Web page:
The waistline refers to the horizontal line where the waist is narrowest, or to the general appearance of the waist.
In modern clothing the region referred to as the waist is considerably below the waist as defined anatomically. With the advent of trousers and skirts that do not require support from above, the clothing waist moved down to a position where the body starts to expand to form the buttocks and a support is therefore available.
The waistline of clothing is now generally well below the anatomical waist.
Waist–hip ratios of 0.7 for women and 0.9 for men have been shown to correlate strongly with general health and fertility.
Strictly, the waist circumference is measured at a level midway between the lowest rib and the iliac crest. The waist-hip ratio equals the waist circumference divided by the hip circumference. Practically, however, the waist is usually measured at the smallest circumference of the natural waist, usually just above the belly button. In case the waist is convex rather than concave, such as is the case in pregnancy and obesity, the waist may be measured at a vertical level 1 inch above the navel.
The size of a person's waist or waist circumference, indicates abdominal obesity. Excess abdominal fat is a risk factor for developing heart disease and other obesity related diseases. The National, Heart, Lung, and Blood Institute (NHLBI)  classifies the risk of obesity-related diseases as high if men have a waist circumference greater than 102 cm (40 in) and women have a waist circumference greater than 88 cm (35 in).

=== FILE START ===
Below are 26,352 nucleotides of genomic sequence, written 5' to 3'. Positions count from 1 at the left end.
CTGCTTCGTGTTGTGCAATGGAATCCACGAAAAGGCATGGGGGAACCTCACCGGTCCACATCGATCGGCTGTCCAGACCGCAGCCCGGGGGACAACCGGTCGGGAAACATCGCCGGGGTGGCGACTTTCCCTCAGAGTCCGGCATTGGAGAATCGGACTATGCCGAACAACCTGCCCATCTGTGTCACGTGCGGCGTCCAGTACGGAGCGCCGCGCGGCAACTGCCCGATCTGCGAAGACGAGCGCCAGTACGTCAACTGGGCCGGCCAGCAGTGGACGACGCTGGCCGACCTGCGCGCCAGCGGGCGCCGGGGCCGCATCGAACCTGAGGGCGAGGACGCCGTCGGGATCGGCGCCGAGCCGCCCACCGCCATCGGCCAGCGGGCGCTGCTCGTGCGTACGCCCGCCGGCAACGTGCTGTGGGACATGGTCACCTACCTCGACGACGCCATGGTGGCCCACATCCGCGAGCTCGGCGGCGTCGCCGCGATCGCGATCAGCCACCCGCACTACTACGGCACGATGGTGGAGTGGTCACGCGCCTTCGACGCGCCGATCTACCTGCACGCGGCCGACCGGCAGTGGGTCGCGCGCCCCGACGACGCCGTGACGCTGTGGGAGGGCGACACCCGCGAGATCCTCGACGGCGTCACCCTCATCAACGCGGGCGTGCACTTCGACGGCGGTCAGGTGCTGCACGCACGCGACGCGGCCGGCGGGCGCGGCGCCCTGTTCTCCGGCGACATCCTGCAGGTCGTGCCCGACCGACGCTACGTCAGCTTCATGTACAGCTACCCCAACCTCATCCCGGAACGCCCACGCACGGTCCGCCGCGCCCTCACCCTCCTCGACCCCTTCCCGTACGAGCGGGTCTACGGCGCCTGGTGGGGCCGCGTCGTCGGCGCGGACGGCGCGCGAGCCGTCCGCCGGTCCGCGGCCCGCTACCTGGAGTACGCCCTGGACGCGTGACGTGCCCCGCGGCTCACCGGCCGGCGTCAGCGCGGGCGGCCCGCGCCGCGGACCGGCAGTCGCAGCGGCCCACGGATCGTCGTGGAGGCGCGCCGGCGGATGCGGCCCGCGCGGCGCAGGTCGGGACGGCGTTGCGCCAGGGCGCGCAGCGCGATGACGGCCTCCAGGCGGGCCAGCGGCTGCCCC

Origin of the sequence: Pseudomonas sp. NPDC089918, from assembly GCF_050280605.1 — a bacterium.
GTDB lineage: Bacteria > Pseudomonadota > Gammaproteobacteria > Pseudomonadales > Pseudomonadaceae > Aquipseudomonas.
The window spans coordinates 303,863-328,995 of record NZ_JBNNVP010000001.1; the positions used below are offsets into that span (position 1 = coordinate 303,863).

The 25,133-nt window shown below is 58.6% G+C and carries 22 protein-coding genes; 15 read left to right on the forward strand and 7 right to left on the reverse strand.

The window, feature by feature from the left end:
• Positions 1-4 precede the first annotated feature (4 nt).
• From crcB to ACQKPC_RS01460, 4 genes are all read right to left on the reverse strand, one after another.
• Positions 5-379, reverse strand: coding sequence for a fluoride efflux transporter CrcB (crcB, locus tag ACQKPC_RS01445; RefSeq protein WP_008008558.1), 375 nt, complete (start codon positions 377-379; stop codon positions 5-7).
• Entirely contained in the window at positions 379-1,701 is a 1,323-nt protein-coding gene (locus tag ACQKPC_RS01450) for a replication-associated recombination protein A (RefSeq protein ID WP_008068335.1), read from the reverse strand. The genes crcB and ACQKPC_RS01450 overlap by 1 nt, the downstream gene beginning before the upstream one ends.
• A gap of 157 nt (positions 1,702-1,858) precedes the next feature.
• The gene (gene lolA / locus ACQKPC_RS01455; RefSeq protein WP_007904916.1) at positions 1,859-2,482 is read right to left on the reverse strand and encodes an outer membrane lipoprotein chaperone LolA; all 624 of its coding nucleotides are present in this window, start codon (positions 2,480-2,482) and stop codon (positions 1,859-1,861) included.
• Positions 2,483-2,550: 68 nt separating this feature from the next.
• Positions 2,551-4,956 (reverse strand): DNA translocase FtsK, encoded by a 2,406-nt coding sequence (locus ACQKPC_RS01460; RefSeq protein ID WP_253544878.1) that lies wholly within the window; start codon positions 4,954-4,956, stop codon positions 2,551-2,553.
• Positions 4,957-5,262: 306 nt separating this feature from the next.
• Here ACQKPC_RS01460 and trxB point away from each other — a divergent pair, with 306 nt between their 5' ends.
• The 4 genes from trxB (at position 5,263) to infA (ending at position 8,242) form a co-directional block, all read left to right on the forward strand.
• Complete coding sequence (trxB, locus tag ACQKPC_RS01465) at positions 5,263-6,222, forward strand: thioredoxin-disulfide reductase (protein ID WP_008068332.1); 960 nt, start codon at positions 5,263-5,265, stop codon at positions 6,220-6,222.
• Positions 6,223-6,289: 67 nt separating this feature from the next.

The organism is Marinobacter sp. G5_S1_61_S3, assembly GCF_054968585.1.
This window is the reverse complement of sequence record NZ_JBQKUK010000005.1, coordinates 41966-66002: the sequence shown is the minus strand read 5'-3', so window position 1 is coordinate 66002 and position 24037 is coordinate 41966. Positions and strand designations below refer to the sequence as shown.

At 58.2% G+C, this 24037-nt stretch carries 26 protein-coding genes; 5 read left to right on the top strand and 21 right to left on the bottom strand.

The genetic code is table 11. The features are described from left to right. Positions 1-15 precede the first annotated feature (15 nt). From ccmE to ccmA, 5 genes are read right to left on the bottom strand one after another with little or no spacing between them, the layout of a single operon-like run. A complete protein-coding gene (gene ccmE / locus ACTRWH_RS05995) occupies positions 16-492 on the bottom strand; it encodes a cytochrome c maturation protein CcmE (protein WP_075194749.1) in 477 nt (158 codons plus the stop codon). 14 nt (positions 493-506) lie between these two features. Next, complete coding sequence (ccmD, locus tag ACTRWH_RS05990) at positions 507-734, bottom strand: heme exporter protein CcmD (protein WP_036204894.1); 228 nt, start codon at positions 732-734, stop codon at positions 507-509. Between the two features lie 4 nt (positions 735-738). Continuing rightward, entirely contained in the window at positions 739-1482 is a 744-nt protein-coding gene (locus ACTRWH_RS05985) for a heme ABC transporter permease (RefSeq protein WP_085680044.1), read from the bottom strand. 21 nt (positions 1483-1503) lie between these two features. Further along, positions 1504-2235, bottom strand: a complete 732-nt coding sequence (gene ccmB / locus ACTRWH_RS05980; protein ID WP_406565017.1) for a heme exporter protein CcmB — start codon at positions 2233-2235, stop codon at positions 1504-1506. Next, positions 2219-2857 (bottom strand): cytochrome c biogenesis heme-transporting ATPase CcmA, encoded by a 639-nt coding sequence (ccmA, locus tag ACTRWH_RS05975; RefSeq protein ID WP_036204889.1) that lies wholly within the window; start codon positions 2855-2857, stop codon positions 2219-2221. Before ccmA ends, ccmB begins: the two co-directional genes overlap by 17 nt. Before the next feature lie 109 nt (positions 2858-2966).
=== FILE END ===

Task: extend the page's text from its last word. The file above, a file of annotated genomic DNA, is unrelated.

Waist reduction and training
Waist reduction or waist training refers to the act of wearing a corset or other constricting garment to reduce or alter the waistline. The four floating ribs may be permanently compressed or moved by such garments. A girdle may also be used to alter the appearance of the waist.
Waist reduction may be used simply to reduce the width of the waist. This change can be permanent or temporary.
Waist training may be used to achieve a certain permanent waist shape, such as a pipe-stem waist.
- Belly chain
- Navel piercing
- Waist-hip ratio
- Human physical appearance
- Body modification
- Abdominal obesity
- Rib removal
-  Han, T.; Van Leer, E.; Seidell, J.; Lean, M. (1995). "Waist circumference action levels in the identification of cardiovascular risk factors: prevalence study in a random sample". BMJ (Clinical research ed.) 311 (7017): 1401–1405. doi:10.1136/bmj.311.7017.1401. PMC 2544423. PMID 8520275.
- Waist To Hip Calculator at University of Maryland Medical System. Retrieved Dec 2010
-  Brown JE, Potter JD, Jacobs DR, et al. (January 1996). "Maternal waist-to-hip ratio as a predictor of newborn size: Results of the Diana Project". Epidemiology 7 (1): 62–6. doi:10.1097/00001648-199601000-00011. PMID 8664403.
- Obesity Education Initiative, Aim for a Healthy Weight.
- Lawrence de Koning; Merchant, AT; Pogue, J; Anand, SS (2007). "Waist circumference and waist-to-hip ratio as predictors of cardiovascular events: meta-regression analysis of prospective studies". European Heart Journal 28 (7): 850. doi:10.1093/eurheartj/ehm026. PMID 17403720.